fi
          EOF
          mkimage -A arm -O linux -T script -n "bootscript" \
            -d /tmp/bootscript /boot/6x_bootscript-ventana
          
    2. Gateworks pre-built downstream vendor kernel: 3.14 kernel supporting full video input (which is not currently in upstream Linux) - use this if you are going to be using video input
      cd /
      wget http://svn.gateworks.com/ventana/images/gateworks-linux-imx6-3.14.48.tar.gz
      tar -xvf gateworks-linux-imx6-3.14.48.tar.gz
      depmod $(ls /lib/modules/) # create module dependencies
      rm gateworks-linux-imx6-3.14.48.tar.gz
      
      • the depmod trick above is to run depmod with the exact kernel version (which will be the subdir in /lib/modules). An alternative is to run depmod after the first boot
    3. Build your own kernel and install it as above with proper bootscript - see linux/kernel for more info (you can do this on a development host with a cross-toolchain or even even install development tools via the build-essential meta-package and build and install sources such as the kernel below (adds appx 180MB))
  1. exit the chroot shell and remove files we no longer need
    exit
    sudo rm $target/usr/bin/qemu-arm-static
    
  1. install to bootable media:
    • For a removable block storage device supported by your board such as a USB Mass Storage device, a microSD, an mSATA SSD the example below will create a single ext4 rootfs partition on a removable block storage device. Ensure you set DEVICE properly for your system. We use the 'udisks' application for mount/unmount so that the mount-point is obvious - if you know what your doing you could use standard mount/unmount as well:
      DEVICE=/dev/sdc
      # unmount all auto-mounted partitions for this device
      sudo umount ${DEVICE}?
      # partition disk - single ext partition
      printf ",,L,,\n" | sudo sfdisk -uS ${DEVICE}
      sync
      sudo mkfs.ext4 -L rootfs ${DEVICE}1
      # mount partition (will mount to /media/rootfs/)
      sudo udisks --mount ${DEVICE}1
      # copy the root filesystem
      sudo cp -rupv $target/*  /media/rootfs/
      # unmount the disk
      sudo udisks --unmount ${DEVICE}1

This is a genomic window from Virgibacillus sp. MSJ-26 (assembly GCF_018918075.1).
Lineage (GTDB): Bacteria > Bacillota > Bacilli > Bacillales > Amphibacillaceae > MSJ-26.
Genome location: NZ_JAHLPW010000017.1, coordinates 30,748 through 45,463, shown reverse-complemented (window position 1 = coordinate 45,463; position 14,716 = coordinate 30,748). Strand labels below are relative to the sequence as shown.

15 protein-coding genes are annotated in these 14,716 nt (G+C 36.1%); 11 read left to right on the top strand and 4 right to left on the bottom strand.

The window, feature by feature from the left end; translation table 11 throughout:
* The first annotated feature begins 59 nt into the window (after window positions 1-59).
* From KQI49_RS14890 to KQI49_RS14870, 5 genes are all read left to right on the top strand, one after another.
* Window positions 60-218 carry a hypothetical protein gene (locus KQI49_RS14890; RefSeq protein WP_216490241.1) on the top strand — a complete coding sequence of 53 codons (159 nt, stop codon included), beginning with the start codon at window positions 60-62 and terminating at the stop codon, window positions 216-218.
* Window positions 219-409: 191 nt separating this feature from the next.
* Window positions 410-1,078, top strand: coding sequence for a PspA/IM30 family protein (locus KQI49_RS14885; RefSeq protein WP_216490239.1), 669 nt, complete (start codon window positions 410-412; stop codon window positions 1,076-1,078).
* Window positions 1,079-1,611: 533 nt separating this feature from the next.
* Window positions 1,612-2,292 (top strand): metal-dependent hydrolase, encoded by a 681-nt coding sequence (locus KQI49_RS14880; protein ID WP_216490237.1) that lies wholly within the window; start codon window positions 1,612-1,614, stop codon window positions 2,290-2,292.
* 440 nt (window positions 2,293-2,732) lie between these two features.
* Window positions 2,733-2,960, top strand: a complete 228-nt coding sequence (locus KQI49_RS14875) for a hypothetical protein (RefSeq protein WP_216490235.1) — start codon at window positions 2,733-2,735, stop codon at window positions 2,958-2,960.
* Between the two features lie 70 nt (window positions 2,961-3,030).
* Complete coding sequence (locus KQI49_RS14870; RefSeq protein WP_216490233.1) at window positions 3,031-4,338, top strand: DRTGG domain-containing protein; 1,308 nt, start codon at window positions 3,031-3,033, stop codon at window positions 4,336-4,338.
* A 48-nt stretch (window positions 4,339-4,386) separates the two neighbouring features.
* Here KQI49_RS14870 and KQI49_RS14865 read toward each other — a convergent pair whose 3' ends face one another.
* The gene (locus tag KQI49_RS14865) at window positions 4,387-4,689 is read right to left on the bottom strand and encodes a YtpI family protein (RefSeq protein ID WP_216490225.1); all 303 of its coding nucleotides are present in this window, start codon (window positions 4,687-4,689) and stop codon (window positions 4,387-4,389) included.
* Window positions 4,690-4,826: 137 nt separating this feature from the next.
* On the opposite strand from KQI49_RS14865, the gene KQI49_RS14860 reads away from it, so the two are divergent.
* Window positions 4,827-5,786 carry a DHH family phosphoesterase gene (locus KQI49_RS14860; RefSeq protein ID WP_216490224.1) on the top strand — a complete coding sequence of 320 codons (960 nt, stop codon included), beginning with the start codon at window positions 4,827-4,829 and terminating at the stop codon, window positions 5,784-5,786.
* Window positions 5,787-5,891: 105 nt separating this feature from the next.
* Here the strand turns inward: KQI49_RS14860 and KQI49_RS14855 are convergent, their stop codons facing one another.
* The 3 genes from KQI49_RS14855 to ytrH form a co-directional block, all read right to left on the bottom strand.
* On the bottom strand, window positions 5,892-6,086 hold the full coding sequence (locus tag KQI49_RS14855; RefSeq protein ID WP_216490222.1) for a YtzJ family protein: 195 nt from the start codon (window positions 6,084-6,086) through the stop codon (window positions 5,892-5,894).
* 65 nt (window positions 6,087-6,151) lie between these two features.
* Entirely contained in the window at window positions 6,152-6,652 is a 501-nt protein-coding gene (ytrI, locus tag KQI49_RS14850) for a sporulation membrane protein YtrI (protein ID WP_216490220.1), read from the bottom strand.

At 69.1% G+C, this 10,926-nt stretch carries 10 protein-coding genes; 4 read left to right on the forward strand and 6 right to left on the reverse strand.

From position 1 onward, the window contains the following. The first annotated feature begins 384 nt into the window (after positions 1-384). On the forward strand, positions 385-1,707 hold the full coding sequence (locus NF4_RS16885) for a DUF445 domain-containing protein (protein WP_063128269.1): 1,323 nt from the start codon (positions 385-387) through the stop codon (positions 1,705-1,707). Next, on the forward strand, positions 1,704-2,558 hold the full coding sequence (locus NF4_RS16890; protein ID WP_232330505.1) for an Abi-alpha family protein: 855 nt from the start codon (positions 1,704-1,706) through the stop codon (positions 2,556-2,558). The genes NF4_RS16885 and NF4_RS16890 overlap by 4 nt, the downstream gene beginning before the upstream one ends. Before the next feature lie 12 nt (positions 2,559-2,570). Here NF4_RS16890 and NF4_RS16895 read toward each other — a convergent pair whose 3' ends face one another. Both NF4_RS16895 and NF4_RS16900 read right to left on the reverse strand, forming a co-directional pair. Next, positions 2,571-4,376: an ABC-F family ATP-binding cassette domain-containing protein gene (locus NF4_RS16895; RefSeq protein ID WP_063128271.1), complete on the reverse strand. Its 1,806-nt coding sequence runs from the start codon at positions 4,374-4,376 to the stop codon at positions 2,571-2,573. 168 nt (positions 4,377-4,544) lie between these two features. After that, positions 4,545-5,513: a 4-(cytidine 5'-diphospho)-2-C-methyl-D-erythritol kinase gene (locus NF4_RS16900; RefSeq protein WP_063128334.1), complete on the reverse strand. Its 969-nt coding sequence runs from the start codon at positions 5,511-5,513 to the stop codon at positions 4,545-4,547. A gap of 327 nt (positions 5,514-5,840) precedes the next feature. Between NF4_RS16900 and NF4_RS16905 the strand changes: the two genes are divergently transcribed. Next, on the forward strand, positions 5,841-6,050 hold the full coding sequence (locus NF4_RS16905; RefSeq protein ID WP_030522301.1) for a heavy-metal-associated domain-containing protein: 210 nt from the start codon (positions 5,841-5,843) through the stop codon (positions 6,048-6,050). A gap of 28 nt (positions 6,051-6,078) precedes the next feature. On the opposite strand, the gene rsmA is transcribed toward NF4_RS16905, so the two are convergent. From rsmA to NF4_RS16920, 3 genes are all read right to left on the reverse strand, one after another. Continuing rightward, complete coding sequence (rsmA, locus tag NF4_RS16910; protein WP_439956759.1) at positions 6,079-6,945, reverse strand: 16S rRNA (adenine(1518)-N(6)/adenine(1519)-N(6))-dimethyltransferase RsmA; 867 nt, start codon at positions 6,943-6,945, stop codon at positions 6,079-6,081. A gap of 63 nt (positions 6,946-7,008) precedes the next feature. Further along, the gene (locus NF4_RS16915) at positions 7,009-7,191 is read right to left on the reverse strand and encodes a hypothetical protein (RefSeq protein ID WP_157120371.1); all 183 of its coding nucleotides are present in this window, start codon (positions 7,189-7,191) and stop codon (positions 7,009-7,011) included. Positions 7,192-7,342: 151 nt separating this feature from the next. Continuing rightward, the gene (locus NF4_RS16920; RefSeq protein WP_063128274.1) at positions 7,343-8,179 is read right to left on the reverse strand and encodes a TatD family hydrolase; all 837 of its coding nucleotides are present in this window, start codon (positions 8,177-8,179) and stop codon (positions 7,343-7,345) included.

• To create a ubifs suitable for 2GB NAND flash (large layout) use the following:
      mkfs.ubifs -d $target -F -m 4096 -e 248KiB -c 8124 -x zlib -o ${distro}_large.ubifs
      
      • For details on how to flash this onto NAND see linux/ubi

version-specific notes

trusty (14.04) LTS

An extra step is needed for serial console configuration:

cat << EOT >> /etc/init/serial.conf
start on stopped rc RUNLEVEL=[2345]
stop on runlevel [!2345]
respawn
exec /sbin/getty 115200 ttymxc1
EOT

Adding GStreamer IPU/VPU/GPU support via gstreamer-imx

You can easily add IMX6 IPU, VPU, and GPU support via GStreamer and Gstreamer-imx plugins. Many of the pieces needed (firmware and source-code) are from Freescale and not freely redistributable thus must be downloaded from their mirror and extracted from a shell script that forces you to read and agree to their End User License Agreement (EULA).

This support requires that you are using the Gateworks downstream vendor kernel as it has the necessary driver support that is not in the mainline Linux kernel.

There are several pre-requisites you will need to install and/or build using the instructions below:

  • Gateworks downstream vendor kernel (containing non-upstreamed IPU/VPU/GPU drivers) with kernel headers. See here for instructions on building, or here for a pre-built kernel tarball
  • gstreamer and libs
  • firmware-imx-3.14.28-1.0.0.bin - Freescale VPU firmware (EULA required)
  • imx-vpu-5.4.31.bin - Freescale lib_vpu (EULA required) - this is the low-level documented API that works with the (undocumented) VPU kernel driver API. You can think of this as a kernel driver in userspace
  • libfslcodec-4.0.3.bin - Freescale Codec Library (EULA required)
  • imx-gpu-viv-5.0.11.p4.5-hfp.bin - Freescale libg2d (EULA required) - this is the low-level documented API that works with the (undocumented) Vivante Galcore GPU kernel driver API. You can think of this as a kernel driver in userspace
  • libimxvpuapi - community based open-source high-level library over the low-level imx-vpu API
  • gstreamer-imx - community based open-source GStreamer plugins to utilize hardware accellerated capture, display, transforms, compositing, decode, encode capabilities of the IMX6.

The following instructions can be used on top of the debootstrap created rootfs but should work on other sources of Ubuntu or other Linux distributions root filesystems as well.

  1. install build deps (~165MB):
    apt-get install build-essential autoconf libtool wget python pkg-config git
    
  1. install gstreamer1.x (~200MB):
    apt-get install gstreamer1.0-x gstreamer1.0-tools
    # install videoparserbad for video parsers like h264parse, mpegvideoparse and mpeg4videoparse
    apt-get install gstreamer1.0-plugins-good gstreamer1.0-plugins-bad
    # install alsa plugin
    apt-get install gstreamer1.0-alsa
    
    • note that the gstreamer1.0-plugins-bad meta-package is in the multiverse package feed
    • at this point you could use 'gst-launch-1.0 videotestsrc ! fbdevsink' but it will not stretch to the display, and will not be hardware accelerated
  1. install Freescale VPU firmware (firmware-imx) (EULA required)
    wget http://www.freescale.com/lgfiles/NMG/MAD/YOCTO/firmware-imx-3.14.28-1.0.0.bin
    /bin/sh firmware-imx-*.bin
    # install firmware
    mkdir -p /lib/firmware/vpu
    cp firmware-imx-*/firmware/vpu/vpu_fw_imx6*.bin /lib/firmware/vpu
    
  1. build and install Freescale lib_vpu (EULA required)
    wget http://www.freescale.com/lgfiles/NMG/MAD/YOCTO/imx-vpu-5.4.31.bin
    /bin/sh imx-vpu-*.bin
    cd imx-vpu-*
    make PLATFORM=IMX6Q all
    make install # installs vpu_lib.h and vpu_io.h in /usr/include and libvpu.* in /usr/lib
    cd ..
    
  1. (optional) build and install Freescale Codec Library (libfslcodec) (EULA required)